My pathway took some odd detours along the way. I discovered public radio, and some of the friends I mentioned before. Then, a few years back, I had the chance to have the best of both worlds, I get to do both public radio and sports journalism. And after dreaming of it for 40 years, I’m now spending my time on press row.
A few years back I sat next to another Oklahoma broadcasting great, Bob’s son, Bob Barry Jr. I shared with him my story, and he was very excited to hear it. He said “Please, if you ever get the chance, share that with my dad. I know he’d love it.” I wasn’t sure I’d get the chance, so I made sure to tell the tale to Bob Jr.
But I got the chance to tell the man all Oklahoma knew as “Big Bob” my story of our first meeting this year in February, before the Sooners and Tigers played at Mizzou Arena. I told him about the speech class, about his time spent with me and how much it meant to me, and that after some other work I was now working in sports reporting. I told him that it meant as much fun to me as I’d dreamed it would be when I was a kid listening to him. He smiled throughout the story, asked me for a business card, shook my hand. Later in the week, I got the nicest email from Bob, thanking me for telling him the story and congratulating me for the success I was having in my career.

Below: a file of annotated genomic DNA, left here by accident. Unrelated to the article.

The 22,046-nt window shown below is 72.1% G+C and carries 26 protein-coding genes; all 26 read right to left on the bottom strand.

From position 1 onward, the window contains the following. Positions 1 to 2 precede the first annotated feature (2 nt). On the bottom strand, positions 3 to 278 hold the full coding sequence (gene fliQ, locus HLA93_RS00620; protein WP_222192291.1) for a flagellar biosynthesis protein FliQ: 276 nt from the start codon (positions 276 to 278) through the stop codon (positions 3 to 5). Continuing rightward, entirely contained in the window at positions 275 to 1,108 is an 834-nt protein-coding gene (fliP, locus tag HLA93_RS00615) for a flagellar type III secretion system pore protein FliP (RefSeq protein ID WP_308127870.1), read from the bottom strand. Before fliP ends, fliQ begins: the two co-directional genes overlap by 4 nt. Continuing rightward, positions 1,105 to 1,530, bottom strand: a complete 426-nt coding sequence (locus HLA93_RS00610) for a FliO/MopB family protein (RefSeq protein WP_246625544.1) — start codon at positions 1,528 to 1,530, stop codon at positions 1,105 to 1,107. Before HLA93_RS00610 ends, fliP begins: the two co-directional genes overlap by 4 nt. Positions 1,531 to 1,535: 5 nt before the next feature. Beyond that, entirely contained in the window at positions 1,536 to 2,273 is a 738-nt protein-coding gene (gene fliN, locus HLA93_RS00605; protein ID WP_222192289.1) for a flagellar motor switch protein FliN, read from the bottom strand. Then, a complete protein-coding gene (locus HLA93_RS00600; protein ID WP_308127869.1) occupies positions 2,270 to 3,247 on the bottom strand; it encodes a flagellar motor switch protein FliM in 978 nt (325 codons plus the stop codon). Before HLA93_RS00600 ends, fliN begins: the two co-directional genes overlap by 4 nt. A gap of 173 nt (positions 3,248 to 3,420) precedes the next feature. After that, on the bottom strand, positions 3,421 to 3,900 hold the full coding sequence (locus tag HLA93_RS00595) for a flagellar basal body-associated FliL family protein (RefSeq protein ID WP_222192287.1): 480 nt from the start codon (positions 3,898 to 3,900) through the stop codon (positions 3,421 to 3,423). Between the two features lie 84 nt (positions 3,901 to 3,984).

Later in the spring, I’d see Big Bob again. At the Big 12 basketball tournament, I was seated on press row. He came over and said hello and we visited for a minute. When Texas beat Oklahoma 74-54 in the second round, a career of some 50 years came to an end. In a sight I’ve never seen, before or since, the reporters on press row stood and applauded as he walked away from the mic for the final time. As he walked past my spot, he reached out his hand and I shook it, a small part of an unforgettable moment.